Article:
… well, that was a month, wasn’t it?
Leaving aside NaNoWriMo for now (since I’ve been talking about it all month, and I’ll be talking about it even more on Friday; but if you do want a recap: the story has been fighting me, but I made it through), it… wasn’t too bad.
Not great, obviously. I didn’t get to work on a lot of things that I’d hoped to spend time on in November, like the next round of revisions on The Black Sun. Or photography.
But last month, I said that my mission for November was to sit down and think about what I really want to accomplish, in both writing and photography. Everything else aside, if I did that - or if I made significant progress with that - the month would be a good one.
It’s been two months since I did a general update on how all my creative projects are going, so I’ve got a lot of ground to cover today. And since this day is already shaping up to be kind of awful (they’re rebuilding the balcony below mine, which means noisy generators and sawing through concrete, I’ve got my first serious cold of the season and so my attention span is pretty much nonexistent, and they’re going to be testing the fire alarms at some point today, and that’s always a joy), I’m going to try to make it quick.
When I did my last update, back in August, I was… going through some stuff.
Most months, I take this post as an opportunity to reflect on the creative goals I’d set, and decide what I want to try to do in the coming month. Sometimes, taking that time to reflect leads me in a direction that doesn’t really fit into the standard format I’ve established for these ‘sketchbooks.’
Which is a roundabout way of saying this might be long, and it might ramble a bit. I’m trying to figure out some stuff, here, and if this isn’t the best way for me to do it, at least it’s been effective in the past.
Ok? Let’s go.
The way I’ve been managing my creative life - the things I’m working on, my creative energy, my time - isn’t working.
I’ll be honest: the heatwave has been awful for my motivation this month. I haven’t wanted to do anything but hide indoors and stare at my phone. (Even watching a movie or reading has felt like it required too much energy the last few weeks.)
My goals going into July were to write (including outlining and editing) more days than not, and to keep going with my photography project. I wanted to make it another 1/3 of the way through editing The Black Sun, and make a good start on the Violet Lane outline. And I wanted to start carrying a real camera more often.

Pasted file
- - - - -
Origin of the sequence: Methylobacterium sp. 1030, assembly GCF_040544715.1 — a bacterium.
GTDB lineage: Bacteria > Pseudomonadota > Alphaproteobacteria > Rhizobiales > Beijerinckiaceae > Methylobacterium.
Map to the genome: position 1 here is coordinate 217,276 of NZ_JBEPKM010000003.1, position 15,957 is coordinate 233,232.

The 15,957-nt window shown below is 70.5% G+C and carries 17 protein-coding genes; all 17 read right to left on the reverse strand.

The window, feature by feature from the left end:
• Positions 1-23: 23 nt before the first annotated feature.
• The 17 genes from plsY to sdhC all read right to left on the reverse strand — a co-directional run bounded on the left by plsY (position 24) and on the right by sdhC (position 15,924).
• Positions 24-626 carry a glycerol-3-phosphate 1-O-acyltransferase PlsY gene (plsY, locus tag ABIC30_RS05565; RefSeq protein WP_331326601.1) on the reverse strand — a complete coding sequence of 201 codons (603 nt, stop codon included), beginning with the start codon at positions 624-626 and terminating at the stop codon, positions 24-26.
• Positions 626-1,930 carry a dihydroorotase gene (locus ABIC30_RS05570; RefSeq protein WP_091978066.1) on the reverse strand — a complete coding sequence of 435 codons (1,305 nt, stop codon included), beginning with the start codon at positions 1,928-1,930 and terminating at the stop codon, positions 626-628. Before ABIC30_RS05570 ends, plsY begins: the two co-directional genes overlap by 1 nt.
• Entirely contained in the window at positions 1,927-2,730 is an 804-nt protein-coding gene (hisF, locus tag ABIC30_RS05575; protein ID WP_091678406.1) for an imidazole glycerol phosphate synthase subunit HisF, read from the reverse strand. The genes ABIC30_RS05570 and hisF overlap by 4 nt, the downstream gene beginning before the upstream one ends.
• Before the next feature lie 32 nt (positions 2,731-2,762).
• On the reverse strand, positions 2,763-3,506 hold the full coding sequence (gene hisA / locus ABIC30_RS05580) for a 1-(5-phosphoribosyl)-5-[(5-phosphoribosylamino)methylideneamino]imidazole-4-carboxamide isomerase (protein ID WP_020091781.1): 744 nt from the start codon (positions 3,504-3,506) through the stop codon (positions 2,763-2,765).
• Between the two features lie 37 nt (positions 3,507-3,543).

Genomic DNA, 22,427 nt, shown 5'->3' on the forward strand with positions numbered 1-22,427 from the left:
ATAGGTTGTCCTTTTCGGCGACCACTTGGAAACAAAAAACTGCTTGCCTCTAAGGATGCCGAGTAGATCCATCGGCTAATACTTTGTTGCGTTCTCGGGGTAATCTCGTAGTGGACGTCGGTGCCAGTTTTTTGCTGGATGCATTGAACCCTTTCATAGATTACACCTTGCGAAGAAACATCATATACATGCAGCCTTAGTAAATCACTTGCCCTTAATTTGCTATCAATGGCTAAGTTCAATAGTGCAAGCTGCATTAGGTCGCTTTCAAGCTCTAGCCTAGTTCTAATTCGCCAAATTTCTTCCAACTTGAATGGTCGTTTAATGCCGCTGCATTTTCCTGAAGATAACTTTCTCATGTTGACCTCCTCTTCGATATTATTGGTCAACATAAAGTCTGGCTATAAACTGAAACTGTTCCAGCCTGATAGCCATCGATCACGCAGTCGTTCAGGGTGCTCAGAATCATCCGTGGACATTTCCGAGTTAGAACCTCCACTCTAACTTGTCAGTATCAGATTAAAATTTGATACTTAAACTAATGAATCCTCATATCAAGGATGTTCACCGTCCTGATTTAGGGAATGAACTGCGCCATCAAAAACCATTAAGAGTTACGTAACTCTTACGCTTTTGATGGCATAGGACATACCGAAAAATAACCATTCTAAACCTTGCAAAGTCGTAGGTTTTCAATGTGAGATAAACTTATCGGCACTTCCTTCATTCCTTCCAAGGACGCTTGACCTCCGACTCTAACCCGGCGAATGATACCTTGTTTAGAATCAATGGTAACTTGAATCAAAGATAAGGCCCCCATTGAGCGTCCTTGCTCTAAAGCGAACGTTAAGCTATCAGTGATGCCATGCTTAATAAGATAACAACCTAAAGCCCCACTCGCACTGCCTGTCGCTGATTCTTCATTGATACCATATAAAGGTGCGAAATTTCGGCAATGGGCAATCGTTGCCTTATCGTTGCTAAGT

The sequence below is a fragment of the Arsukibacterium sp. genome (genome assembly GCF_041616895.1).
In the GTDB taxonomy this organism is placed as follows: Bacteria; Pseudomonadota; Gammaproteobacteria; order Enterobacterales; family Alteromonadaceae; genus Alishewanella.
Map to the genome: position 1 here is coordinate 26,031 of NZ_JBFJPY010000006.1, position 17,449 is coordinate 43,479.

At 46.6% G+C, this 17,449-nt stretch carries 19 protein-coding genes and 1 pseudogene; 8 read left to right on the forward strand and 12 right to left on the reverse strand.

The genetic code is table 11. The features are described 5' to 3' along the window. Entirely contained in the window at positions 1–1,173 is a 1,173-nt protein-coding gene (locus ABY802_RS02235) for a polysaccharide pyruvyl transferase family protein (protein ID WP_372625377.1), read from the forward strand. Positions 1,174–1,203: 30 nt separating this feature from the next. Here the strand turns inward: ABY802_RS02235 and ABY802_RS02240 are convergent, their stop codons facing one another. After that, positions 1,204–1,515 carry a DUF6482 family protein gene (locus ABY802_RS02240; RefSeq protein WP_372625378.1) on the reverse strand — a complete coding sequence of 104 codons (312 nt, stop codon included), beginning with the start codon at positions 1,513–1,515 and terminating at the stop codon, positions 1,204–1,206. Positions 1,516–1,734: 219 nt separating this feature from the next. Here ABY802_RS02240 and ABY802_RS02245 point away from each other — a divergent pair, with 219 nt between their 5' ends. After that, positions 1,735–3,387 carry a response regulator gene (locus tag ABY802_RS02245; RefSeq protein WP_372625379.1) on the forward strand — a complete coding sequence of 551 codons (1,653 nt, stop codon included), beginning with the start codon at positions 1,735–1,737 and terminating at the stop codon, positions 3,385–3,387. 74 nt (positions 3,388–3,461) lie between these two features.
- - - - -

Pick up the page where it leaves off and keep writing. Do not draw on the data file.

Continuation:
We’re officially half-way through the year. Or we will be in a few days.
I’m mostly saying that to remind myself, because it feels like 2018 is never going to end. It feels like we’ve been stuck in 2018 for three years already, it will always be 2018, this is our life now. This is an impossible year in which to write, or look for beauty, or make art in general. June in particular has been a difficult month - in light of the news, it’s hard not to feel like this is all a little bit shallow.
But art - writing and photography - is what’s keeping me sane this month. This year.
I wasn’t quite sure what to expect going into May.
I finished April feeling good about how I was approaching my goals. I was feeling really good about the first draft of The Black Sun and my writing routine in general, but not so great about Violet Lane. And kind of awful about my photography. And I wasn’t exactly clear on my goals for May; I knew I wanted to keep moving forward, but beyond that…?
So I have no real metrics with which to judge May. Vague emotional impressions, it is!
I had one big goal in April: to get over the ennui and inertia of March and find my focus again. (So… nothing too big, then?)
I think I succeeded. Mostly.
The first step was reviewing and revising my long-term goals, and figuring out how to keep them top-of-mind. And that’s actually been the biggest change I’ve made this month: I’ve completely changed the way I set and keep track of my goals, and I’m working to modify the ways I juggle day-to-day tasks and projects. I’ve taken some big steps, but the whole thing still feels very much like a work-in-progress; I’m still making little changes, and figuring out the flaws in my new systems, but I do feel like I’m (finally) on the right track. (I’ll go into more detail later, once I’ve ironed out the kinks. The whole thing feels like it merits its own post.)
That’s the general. And I’ll be honest: the general is working better than the specific for me right now.
When it comes to the big picture, I have a three-month attention span.
It takes three months for that initial burst of energy and enthusiasm to fade.
It takes three months to lose sight of my big goals, and get bored with the day-to-day grind required to achieve them. Three months to start to question whether those goals are actually possible, and whether I’ve got the drive to see them through. Three months to start thinking ’I don’t feel like writing today. I’ll make it up tomorrow.’
In other words, March was difficult.
February was one of those months that just… didn’t work for me. That one week in the middle - something like a vacation, but not quite - threw me off my game for the entire month. I had a hard time being productive the week before (because I knew I’d be taking a break, so I didn’t want to build momentum only to lose it again), and I struggled to find my stride again after.
I really need to find a way to work around interruptions like that. They’re a real struggle for me, and I’ve never been able to figure out a way to integrate them into my creative process.
If January taught me anything, it’s that I need to have some kind of well-defined photography project if I’m going to keep shooting. And I need to make a public commitment to that project. Without those two things, I really struggle to stay on track with any of my photography goals.
In other words, it wasn’t a good month for me as a photographer.